KARACHI, Pakistan A major power breakdown on Friday left 90 percent of Pakistan's largest and richest city, Karachi, without electricity and brought much of normal life to a standstill.
The sweltering and violence-plagued metropolis of 23 million people accounts for half of Pakistan's national revenues and is home to the stock exchange, the central bank and a giant port.
The third major outage of the country's dilapidated electricity grid within a month forced shops, hospitals and businesses to turn to back-up generators as the lights went out, including those in the provincial assembly.
However, stock market trading was not interrupted.
The private utility company running the electricity supply said high levels of humidity tripped a transmission line to cause the blackout on Friday morning.
"The tripping should not be attributed to any lack in the infrastructure, rather it was caused by high levels of humidity," K-Electric said in a statement on Twitter, adding that power had returned to most of the city by early afternoon.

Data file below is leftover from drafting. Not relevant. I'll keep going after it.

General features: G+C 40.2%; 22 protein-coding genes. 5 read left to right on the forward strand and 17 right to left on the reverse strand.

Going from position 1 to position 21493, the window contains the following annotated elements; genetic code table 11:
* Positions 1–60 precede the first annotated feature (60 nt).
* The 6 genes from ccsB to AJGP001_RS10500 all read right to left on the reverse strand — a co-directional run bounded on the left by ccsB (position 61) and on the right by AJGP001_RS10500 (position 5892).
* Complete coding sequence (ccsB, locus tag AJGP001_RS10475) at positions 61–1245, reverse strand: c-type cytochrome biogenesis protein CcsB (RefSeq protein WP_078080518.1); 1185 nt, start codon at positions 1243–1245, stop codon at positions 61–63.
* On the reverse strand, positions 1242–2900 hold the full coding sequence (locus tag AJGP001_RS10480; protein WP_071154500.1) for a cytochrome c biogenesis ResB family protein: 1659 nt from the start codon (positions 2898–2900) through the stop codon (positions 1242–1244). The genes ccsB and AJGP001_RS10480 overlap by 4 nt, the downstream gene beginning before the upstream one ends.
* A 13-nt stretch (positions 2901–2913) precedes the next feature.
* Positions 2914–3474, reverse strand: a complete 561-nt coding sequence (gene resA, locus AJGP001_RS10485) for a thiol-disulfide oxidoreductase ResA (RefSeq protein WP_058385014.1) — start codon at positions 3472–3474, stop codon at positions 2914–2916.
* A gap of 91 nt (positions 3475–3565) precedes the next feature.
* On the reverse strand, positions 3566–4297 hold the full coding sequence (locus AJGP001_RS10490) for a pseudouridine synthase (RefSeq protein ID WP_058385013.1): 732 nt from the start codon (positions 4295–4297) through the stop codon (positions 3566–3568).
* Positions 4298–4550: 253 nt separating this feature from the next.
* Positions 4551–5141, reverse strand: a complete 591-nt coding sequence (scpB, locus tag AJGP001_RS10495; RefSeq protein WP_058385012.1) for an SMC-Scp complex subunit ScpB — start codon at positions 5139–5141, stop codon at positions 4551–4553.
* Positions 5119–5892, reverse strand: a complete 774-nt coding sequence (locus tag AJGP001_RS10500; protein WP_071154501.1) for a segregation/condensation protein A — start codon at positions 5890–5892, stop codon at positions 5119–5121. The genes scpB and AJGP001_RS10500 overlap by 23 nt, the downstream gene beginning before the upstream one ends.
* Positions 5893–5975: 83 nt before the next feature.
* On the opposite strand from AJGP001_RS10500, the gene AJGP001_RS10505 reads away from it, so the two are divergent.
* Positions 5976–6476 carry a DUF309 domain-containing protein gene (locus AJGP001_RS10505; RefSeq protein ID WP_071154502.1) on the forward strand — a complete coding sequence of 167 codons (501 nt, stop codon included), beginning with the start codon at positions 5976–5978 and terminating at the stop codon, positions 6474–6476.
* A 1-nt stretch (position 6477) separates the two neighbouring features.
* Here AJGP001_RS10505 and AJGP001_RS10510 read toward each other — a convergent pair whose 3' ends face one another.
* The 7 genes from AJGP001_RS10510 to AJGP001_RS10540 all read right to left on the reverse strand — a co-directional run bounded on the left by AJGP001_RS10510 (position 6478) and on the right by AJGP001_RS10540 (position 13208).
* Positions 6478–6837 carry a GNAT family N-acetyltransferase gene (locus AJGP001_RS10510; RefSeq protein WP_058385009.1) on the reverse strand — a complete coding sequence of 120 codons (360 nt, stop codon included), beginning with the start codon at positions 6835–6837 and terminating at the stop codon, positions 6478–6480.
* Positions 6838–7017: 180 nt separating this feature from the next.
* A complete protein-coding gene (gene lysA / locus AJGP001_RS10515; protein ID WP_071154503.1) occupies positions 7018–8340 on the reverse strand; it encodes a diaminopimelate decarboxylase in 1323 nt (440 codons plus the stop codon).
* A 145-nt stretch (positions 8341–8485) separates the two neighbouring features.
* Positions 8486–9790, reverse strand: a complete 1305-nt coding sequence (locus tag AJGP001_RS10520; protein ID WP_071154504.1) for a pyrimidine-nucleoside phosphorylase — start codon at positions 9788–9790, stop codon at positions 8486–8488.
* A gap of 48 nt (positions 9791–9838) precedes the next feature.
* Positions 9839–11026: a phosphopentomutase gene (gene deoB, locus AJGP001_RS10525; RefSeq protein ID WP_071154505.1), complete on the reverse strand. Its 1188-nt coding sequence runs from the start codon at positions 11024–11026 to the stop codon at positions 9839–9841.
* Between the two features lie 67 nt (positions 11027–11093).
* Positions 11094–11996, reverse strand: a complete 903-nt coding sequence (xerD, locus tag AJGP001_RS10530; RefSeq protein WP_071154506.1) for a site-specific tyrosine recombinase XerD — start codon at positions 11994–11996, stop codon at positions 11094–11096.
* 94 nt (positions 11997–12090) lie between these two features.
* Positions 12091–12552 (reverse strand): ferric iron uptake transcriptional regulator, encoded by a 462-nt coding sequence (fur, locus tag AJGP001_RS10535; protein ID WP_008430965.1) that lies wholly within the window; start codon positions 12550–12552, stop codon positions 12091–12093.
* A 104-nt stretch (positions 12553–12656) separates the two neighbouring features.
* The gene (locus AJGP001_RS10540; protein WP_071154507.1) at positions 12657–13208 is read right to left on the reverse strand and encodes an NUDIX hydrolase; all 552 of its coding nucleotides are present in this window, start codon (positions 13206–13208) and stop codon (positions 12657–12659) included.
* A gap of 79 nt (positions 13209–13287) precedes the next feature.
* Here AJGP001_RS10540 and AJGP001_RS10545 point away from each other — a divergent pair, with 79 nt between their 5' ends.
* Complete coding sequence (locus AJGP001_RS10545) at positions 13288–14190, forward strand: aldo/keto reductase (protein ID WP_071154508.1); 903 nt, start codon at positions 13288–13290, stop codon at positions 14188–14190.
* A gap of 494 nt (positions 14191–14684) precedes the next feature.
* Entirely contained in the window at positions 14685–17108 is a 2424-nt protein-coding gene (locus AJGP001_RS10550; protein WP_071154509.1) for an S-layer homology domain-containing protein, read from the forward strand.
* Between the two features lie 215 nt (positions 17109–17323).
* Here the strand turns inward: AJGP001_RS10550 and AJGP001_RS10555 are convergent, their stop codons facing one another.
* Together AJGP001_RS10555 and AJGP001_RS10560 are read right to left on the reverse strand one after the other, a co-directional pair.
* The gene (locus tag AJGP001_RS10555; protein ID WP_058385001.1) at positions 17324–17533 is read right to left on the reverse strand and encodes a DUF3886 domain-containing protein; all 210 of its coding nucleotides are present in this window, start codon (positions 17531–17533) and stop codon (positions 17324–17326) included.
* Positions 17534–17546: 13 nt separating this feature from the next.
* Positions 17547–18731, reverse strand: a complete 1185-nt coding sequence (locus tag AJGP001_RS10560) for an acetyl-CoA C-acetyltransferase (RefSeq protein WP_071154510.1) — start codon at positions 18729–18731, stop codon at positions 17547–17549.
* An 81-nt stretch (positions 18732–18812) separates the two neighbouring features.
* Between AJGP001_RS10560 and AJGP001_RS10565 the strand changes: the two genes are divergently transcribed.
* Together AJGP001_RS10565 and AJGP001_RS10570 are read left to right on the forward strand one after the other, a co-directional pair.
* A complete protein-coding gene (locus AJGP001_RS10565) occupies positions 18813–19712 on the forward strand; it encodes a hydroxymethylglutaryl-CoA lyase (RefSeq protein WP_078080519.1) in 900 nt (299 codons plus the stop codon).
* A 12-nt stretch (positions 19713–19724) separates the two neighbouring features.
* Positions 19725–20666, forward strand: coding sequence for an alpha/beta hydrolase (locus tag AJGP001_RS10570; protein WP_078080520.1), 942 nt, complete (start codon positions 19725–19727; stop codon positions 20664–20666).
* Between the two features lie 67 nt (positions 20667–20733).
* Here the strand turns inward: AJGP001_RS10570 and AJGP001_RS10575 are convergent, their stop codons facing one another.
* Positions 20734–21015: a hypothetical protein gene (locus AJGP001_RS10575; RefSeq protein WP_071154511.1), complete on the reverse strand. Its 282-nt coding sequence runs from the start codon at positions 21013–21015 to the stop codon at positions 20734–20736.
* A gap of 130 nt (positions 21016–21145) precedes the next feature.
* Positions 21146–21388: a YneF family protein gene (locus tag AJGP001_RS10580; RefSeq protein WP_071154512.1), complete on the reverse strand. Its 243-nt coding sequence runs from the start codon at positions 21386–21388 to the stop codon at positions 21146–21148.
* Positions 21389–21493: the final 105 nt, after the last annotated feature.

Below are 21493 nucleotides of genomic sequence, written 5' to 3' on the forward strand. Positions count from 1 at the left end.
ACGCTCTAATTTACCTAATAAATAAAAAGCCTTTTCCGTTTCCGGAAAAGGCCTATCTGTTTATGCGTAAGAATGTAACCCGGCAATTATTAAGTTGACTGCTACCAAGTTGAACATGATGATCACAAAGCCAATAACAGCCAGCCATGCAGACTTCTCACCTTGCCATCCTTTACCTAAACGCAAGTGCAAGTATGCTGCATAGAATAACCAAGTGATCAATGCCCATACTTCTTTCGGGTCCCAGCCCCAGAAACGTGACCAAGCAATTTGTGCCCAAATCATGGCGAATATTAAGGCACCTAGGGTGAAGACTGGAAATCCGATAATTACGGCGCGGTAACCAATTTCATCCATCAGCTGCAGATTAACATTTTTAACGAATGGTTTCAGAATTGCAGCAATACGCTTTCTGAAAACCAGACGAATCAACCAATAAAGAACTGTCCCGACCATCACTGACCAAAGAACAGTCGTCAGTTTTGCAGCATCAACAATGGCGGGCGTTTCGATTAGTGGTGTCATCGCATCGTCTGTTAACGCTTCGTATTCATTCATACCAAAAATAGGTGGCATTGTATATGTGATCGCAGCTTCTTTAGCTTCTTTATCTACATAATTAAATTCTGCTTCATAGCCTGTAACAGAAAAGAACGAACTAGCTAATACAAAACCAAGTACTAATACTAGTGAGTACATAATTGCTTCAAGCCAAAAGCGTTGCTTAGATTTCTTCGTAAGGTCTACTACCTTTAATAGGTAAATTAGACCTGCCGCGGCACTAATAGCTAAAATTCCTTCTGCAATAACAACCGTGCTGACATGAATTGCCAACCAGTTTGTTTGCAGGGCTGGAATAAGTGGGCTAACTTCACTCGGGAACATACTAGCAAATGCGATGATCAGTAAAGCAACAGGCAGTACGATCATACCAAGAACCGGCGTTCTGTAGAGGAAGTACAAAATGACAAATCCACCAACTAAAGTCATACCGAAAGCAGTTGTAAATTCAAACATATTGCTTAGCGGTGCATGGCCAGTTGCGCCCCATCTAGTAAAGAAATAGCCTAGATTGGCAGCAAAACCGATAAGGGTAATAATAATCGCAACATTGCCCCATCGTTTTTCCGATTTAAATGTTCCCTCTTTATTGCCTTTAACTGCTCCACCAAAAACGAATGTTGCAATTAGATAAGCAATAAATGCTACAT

An official at the ministry of water and power said at least 90 percent of the city was affected after a transmission line tripped because of dense fog.
K-Electric would be supplied with power through a separate transmission line, added the official, who asked not to be identified because he was not authorised to speak to the media.
Prime Minister Nawaz Sharif rode to power in 2013 on a promise to fix the electricity crisis, but Pakistan still struggles to provide power to its 190 million people and industries.
The capital, Islamabad, was hit by a major blackout this month, as were Punjab, the country's most populous province, and the northwestern region of Khyber Pakhtunkhwa.
Power cuts running eight hours each day on average have crippled an economy already wrestling with militant violence, a high budget deficit and falling exports.
Pakistan's state power companies are notoriously inefficient. The government sells power below the cost of production but pays subsidies late or not at all. Plants cannot afford fuel.
Many influential families refuse to pay their bills while the poor often cannot afford to pay.
The unpaid bills run right through the generation chain, inflating debt, and chipping off around two percent of Pakistan's GDP in the last five years.
(Writing by Mehreen Zahra-Malik; Editing by Tommy Wilkes and Clarence Fernandez)
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